How classical music has stood the test of time

Many think that classical music is a dying art. But its a lot more relevant than we think.

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Many think that classical music is a dying art. But it’s a lot more relevant than we think.

Jennifer Wan and Andrew Jiang

In modern society, classical music is often viewed as something of the past—something long gone and unrelatable to our current society. In a world where constant advancements and evolution of thinking seems to completely abandon old and more traditional components, where hasty people wish for gratification and convenience, this slow-paced genre of art is often considered dull, lacking, and without much meaning.

Classical music and its history diffuse into our modern world today, as an important past to an aspect of our ever-evolving society. Yet, while it may stand out as incredibly obscure against the rest, no matter the size, it still has an everlasting impact on current life. Classical music represents the traditions and the beliefs of nature we live in. The philosophies that have powered the great composers of the past and the aspects that have shaped the characteristics of this genre have played a significant role in the formation of our modern-day society. The relationship between classical music and modern society is not one of obsolescence, but one of old meeting new. 

Classical music is eternal, constantly alive, and present within our ever-evolving society and as something that connects us with the natural workings of the world. While its physicality and consumption seem to diminish with time, many of its underlying, fundamental aspects are also intertwined within modernity—multifaceted interpretation and possibilities. These everlasting aspects are shared with many portions of the world today, whether they’re debatable news issues with contradictory sides, lyrics to a song, or abstract art. After all, despite what many people think, classical music is still an ever-evolving sense of art. 

Another aspect that has been seen throughout past eras; pieces are structured but flexible and a balance of different competing characteristics. Within each classical piece is a lot of rigidness, a lot of structure. However, there is also a lot of ambiguity and an abundance of vagueness in this genre. 

The original composer gives its basic structure, characteristics such as the tempo, notes, and fingering. Yet even with these notes and fingerings, the phrasing and lyrical aspects are left to the imagination. These aspects are also apparent within something that encompasses the whole of our modern society—nature.

Like nature, classical music is liberating, yet structured at the same time. The basic foundations of this piece function like food webs, energy pyramids, and cycles of elements. Without it, they cannot function and life on Earth would be impossible. The same applies to classical music. While given an overall structure, many aspects of nature are not rigid, not structured—curved and crooked tree branches, bent paths of water, unsymmetrical mountains overlooking vast green plains. While there is structure, many aspects can be flexible and interchangeable. Just as with classical music, sections can be interpreted in completely different ways—for some, played with nobility and great force, for others, played softly and passively. It is the same piece, but the interpretations, the opinions of what they believe the composer wishes to convey, are different.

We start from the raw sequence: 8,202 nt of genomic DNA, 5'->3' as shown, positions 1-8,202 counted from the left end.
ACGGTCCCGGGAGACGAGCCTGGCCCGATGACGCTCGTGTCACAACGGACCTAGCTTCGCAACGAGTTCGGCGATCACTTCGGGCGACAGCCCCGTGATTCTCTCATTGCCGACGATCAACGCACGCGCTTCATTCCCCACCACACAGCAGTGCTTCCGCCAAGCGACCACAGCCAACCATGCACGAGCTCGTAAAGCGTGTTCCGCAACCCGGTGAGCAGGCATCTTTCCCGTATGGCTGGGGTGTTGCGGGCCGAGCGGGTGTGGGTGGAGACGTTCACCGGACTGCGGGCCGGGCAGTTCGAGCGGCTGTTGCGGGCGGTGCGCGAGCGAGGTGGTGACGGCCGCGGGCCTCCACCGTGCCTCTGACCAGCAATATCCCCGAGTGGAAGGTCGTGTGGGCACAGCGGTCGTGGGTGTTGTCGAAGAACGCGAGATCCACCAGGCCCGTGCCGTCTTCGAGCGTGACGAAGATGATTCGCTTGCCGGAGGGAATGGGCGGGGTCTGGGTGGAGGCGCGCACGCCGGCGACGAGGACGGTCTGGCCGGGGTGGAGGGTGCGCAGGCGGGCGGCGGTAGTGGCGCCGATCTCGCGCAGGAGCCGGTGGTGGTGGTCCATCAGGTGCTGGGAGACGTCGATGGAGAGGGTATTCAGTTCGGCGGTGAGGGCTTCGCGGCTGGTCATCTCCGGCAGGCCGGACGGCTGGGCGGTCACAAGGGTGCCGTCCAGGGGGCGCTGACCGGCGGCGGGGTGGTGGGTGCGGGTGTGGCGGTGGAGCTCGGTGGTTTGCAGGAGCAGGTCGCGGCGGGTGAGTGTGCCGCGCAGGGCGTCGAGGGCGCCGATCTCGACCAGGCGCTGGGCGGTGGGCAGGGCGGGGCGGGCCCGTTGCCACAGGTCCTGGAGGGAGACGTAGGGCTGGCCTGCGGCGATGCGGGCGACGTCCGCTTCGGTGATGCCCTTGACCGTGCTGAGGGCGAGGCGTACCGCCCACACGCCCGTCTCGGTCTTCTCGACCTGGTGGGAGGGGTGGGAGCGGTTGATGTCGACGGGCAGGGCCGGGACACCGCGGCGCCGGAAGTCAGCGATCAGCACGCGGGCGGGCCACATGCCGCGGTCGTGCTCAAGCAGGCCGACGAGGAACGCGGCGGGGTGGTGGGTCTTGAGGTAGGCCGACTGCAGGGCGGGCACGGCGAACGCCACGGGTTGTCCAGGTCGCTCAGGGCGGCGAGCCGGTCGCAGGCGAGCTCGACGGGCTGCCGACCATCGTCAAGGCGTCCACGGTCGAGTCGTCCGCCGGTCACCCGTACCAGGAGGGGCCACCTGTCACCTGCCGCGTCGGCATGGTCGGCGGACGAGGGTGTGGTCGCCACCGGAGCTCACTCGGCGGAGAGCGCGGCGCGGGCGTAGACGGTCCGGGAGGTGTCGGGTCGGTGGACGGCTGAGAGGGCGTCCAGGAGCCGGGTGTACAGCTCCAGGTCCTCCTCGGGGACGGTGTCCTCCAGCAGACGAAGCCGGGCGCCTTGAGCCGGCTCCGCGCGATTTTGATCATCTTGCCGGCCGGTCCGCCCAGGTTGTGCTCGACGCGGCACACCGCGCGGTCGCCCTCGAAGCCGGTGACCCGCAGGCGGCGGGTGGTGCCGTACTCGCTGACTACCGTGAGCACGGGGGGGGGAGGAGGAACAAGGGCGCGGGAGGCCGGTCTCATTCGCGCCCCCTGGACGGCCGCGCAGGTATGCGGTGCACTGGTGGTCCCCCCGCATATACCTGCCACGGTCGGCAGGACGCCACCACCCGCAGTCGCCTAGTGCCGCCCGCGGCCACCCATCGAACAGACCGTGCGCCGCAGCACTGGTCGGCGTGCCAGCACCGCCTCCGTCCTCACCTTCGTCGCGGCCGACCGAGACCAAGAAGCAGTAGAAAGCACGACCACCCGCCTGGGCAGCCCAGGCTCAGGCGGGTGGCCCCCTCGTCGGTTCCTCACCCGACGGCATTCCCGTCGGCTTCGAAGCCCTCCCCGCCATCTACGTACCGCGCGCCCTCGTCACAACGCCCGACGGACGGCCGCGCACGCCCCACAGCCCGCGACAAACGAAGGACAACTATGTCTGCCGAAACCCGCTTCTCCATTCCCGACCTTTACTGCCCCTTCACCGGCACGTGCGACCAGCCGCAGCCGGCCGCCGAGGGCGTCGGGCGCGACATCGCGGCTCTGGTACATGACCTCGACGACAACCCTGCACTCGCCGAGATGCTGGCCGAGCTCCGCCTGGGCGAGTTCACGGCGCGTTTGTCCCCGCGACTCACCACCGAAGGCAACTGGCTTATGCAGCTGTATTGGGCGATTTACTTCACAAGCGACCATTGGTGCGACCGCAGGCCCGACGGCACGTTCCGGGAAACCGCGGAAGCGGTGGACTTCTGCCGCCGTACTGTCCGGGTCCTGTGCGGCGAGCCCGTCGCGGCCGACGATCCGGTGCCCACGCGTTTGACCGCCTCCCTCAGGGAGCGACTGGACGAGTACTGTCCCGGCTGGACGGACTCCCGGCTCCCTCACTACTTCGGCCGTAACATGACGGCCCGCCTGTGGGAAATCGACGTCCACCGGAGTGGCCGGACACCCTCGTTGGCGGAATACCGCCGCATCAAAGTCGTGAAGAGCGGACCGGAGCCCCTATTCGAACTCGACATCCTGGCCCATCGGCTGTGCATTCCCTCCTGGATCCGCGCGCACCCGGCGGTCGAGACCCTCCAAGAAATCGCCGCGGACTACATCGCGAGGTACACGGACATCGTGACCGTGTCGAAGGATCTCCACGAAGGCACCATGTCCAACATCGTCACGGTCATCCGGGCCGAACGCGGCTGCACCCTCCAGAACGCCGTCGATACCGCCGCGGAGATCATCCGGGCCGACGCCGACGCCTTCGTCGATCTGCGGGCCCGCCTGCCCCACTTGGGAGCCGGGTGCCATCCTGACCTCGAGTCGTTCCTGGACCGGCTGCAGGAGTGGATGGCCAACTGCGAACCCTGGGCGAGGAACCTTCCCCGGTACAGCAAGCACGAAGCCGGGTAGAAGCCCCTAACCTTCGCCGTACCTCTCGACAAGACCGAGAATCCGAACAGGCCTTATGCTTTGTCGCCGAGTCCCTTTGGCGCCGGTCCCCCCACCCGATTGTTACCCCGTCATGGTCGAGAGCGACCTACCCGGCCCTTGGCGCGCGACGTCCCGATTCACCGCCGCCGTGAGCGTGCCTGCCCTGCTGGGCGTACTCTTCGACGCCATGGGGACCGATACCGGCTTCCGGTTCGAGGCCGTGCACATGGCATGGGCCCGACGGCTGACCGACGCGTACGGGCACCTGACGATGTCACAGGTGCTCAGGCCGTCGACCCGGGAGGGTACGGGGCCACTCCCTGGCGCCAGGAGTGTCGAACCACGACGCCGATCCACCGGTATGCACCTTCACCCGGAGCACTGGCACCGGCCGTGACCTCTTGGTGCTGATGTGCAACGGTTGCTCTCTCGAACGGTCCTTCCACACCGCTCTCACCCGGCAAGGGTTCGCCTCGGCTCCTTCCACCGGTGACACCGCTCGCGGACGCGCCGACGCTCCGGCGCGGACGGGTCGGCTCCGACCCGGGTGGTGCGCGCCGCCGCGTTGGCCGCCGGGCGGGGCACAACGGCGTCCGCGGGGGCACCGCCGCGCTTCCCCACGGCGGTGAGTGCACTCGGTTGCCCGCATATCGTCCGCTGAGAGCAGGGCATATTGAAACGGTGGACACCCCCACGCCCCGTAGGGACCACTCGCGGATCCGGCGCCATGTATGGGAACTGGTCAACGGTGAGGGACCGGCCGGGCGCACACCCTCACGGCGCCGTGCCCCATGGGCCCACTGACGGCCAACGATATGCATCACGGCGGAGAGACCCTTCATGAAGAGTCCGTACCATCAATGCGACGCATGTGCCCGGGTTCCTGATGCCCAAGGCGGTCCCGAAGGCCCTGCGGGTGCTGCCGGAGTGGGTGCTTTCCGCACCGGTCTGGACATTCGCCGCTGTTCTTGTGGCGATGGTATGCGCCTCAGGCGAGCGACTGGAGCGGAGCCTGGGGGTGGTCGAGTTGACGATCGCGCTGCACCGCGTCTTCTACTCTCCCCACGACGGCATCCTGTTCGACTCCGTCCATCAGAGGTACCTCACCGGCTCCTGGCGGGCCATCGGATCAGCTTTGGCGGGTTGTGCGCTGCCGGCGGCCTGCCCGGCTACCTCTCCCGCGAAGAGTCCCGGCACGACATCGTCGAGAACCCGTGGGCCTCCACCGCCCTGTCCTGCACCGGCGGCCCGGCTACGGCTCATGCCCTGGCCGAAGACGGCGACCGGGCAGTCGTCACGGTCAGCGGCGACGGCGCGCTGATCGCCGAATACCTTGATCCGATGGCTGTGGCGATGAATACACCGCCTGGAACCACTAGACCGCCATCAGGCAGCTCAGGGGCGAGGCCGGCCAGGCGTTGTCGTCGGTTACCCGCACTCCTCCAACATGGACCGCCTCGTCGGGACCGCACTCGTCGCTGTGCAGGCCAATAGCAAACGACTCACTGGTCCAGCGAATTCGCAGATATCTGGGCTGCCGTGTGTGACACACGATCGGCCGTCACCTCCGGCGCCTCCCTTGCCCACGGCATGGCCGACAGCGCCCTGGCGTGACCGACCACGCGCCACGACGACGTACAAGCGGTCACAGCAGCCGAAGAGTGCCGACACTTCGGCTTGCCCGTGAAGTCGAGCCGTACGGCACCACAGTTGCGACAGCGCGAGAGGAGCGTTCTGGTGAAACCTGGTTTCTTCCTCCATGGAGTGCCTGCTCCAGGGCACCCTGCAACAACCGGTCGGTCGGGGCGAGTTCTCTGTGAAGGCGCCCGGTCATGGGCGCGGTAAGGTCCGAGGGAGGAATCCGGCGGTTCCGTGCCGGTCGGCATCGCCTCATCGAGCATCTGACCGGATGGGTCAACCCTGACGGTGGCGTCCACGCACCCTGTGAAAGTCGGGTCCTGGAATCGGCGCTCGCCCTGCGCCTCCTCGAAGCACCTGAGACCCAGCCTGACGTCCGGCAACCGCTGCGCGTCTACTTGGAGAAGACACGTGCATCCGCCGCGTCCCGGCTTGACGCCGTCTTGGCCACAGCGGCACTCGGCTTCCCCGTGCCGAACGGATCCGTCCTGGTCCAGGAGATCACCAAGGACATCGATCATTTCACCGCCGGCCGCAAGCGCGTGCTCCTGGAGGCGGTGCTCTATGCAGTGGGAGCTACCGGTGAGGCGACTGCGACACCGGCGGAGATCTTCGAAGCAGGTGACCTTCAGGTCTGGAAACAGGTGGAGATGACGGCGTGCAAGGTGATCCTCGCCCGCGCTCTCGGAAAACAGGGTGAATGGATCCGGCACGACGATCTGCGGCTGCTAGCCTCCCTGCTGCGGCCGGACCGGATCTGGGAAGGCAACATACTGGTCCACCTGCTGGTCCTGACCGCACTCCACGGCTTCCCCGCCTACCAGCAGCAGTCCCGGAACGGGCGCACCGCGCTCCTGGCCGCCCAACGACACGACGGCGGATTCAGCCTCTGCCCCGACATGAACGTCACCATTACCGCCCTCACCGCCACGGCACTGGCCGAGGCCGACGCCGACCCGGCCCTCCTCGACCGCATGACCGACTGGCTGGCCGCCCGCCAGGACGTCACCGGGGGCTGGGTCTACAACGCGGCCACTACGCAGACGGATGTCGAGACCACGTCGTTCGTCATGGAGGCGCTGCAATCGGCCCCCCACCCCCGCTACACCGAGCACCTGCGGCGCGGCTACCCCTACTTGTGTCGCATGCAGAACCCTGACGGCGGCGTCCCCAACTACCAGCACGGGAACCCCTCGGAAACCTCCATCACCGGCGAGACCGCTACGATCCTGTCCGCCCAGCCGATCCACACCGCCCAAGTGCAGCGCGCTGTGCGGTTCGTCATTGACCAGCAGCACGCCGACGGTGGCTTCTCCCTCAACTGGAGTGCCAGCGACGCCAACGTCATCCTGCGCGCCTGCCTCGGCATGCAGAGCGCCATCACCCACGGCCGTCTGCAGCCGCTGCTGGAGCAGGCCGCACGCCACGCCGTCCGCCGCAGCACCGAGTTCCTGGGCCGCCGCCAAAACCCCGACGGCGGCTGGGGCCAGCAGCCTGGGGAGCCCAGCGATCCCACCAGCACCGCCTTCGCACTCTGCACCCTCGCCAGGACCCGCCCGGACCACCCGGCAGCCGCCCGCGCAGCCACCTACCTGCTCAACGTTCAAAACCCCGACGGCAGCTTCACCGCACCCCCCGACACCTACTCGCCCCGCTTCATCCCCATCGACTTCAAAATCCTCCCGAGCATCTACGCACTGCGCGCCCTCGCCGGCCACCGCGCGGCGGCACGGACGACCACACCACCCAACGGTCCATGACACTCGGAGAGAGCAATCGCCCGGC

The significance of classical music manifests throughout many customary practices today, like in national anthems. They serve to present pride and to unite the people of that nation. Despite the relative fading of classical music consumption among the average population, these anthems and the instrumental characteristics within them are still held to great importance, as a symbol of tradition within the nations of today’s modern society. These are a prominent aspect that symbolizes the longevity and historical importance of classical music.

Another place classical music has manifested itself is in movies and TV shows. John Williams, one of the most well-known composers in modern day. He has created music for every Star Wars movie, “Jurassic Park,” “Harry Potter,” and so many more iconic films. One of his most famous pieces, “Emperor’s March,” has become such an important part of ‘80s pop culture that people who have never watched “Star Wars” can instantly recognize the song. 

The many foundational and indispensable elements incorporated within every classical piece are the reason they have been so long-standing and for the most part, unchanged, and are the reason they aren’t as temporary as many “trendy” and contemporary pieces of media existing today. 

Though having diminished in popularity since the 1990s and seemingly abandoned in today’s advancing contemporary society, the essence of classical music is still incorporated in our everyday life, still lingering in modern society, in more ways than one. Classical music is eternal—it’s something that should not be viewed as static, but something that connects us with the natural workings of the world.